blogging by Andrew Wickliffe

Doctor X (1932, Michael Curtiz)

Doctor X has pretty much the wrong prescription for everything. After a genuinely creepy first act, which has police autopsy consultant Lionel Atwill telling the cops the only place a monthly serial killer could get a particular scalpel is at Atwill’s school and then giving them a tour and everyone there being in some way familiar with cannibalism, the movie becomes an old dark house picture before going off the rails with its finale reveals. But it’s also a lousy gag comedy, with reporter Lee Tracy bumbling around—a lot of bumbling—and then a weird romance with Tracy unintentionally wooing Atwill’s daughter, Fay Wray. Sometimes it seems like the wooing is intentional, but then it’s the opposite during other scenes.

Robert Warwick plays the police commissioner who’s investigating the case. Atwill takes back to his medical school to introduce all the suspects, but then Warwick disappears from the main plot. It’s a real bummer because, without Warwick, there’s room for so much bad acting. Bad acting and weird decisions from the screenwriters and director Curtiz.

The most annoying weird bit is George Rosener as Atwill’s creepy butler. Roesner spends the first quarter of the movie just looking suspicious—according to a witness, the murderer’s really ugly, and Roesner’s creepy dude fits the bill. For the audience, anyway. See, when Atwill takes all the suspects out to his Long Island house to hook them up to blood pressure monitors and try to get them worked up watching murder reenactments, it’s pretty clear Atwill’s not good at his job and isn’t going to be able to catch the killer. Especially not since, based on the nonsensical resolution (which turns movie-long clues into plot holes), none of his ideas about catching the killer would’ve worked. There’s a lengthy fight scene at the end, and as it drags on, one has time to reflect on how little the bad science makes sense given the reveal.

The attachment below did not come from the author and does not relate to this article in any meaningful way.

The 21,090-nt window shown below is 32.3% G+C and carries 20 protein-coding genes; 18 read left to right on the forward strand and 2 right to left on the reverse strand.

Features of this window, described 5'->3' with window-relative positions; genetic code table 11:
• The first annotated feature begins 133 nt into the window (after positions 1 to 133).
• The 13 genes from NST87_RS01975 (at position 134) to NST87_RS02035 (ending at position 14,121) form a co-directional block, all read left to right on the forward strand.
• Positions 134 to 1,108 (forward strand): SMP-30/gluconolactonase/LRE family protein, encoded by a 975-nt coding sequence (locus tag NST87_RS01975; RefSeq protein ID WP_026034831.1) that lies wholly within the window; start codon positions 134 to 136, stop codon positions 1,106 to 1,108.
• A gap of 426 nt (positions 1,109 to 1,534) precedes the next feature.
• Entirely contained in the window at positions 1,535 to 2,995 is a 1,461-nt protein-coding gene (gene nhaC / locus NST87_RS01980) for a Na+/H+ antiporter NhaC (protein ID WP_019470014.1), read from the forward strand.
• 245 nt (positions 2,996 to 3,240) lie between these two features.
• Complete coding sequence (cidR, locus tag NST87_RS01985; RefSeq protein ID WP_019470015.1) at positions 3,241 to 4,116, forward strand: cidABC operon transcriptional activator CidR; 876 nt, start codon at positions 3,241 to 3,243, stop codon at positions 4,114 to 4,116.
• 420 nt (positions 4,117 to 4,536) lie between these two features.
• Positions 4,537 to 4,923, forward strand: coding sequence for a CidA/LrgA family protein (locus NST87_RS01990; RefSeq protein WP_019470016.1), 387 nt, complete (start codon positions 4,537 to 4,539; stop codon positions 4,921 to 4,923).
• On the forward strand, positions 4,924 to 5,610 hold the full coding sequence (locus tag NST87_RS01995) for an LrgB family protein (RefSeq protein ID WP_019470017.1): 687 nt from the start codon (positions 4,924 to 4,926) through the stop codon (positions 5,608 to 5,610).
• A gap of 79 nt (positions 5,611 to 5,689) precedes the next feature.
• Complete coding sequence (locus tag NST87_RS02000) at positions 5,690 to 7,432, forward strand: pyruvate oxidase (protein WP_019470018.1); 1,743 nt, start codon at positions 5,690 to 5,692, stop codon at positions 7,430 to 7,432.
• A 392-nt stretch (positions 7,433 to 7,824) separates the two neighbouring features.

So it would help if Doctor X had a bunch of good acting to make up for the script.

It does not.

Best is Warwick, then Atwill (after a lackluster first half, he recovers well in the second), then Wray. And Wray’s not particularly good; she’s got a terrible, silly part and no chemistry with Tracy because he’s a pest. But she’s not bad. And there’s a lot of bad. The worst is Preston Foster. He’s atrocious.

Oh, wait, I got sidetracked talking about Roesner. Who’s also got a terrible part because he’s not actually a creepy butler; he’s just a regular dude who no one in the movie knows is a creep. There’s a whole scene where he teases maid Leila Bennett (who’s good, but barely in it), and you think he’s intentionally being mean, but then he’s weirded to Wray later, and she’s okay with it, taking it as concern. Who knows how it’d play if director Curtiz weren’t entirely checked out regarding his cast’s performances.

The color photography from Ray Rennahan is just okay but charming. He’s trying harder than almost everyone else, who’s not trying at all. And why would you with the script? But, still, someone had to realize Tracy shouldn’t be just bumbling for long scenes, all by himself.

It’s not the worst, but it’s still a reasonably comprehensive fail.

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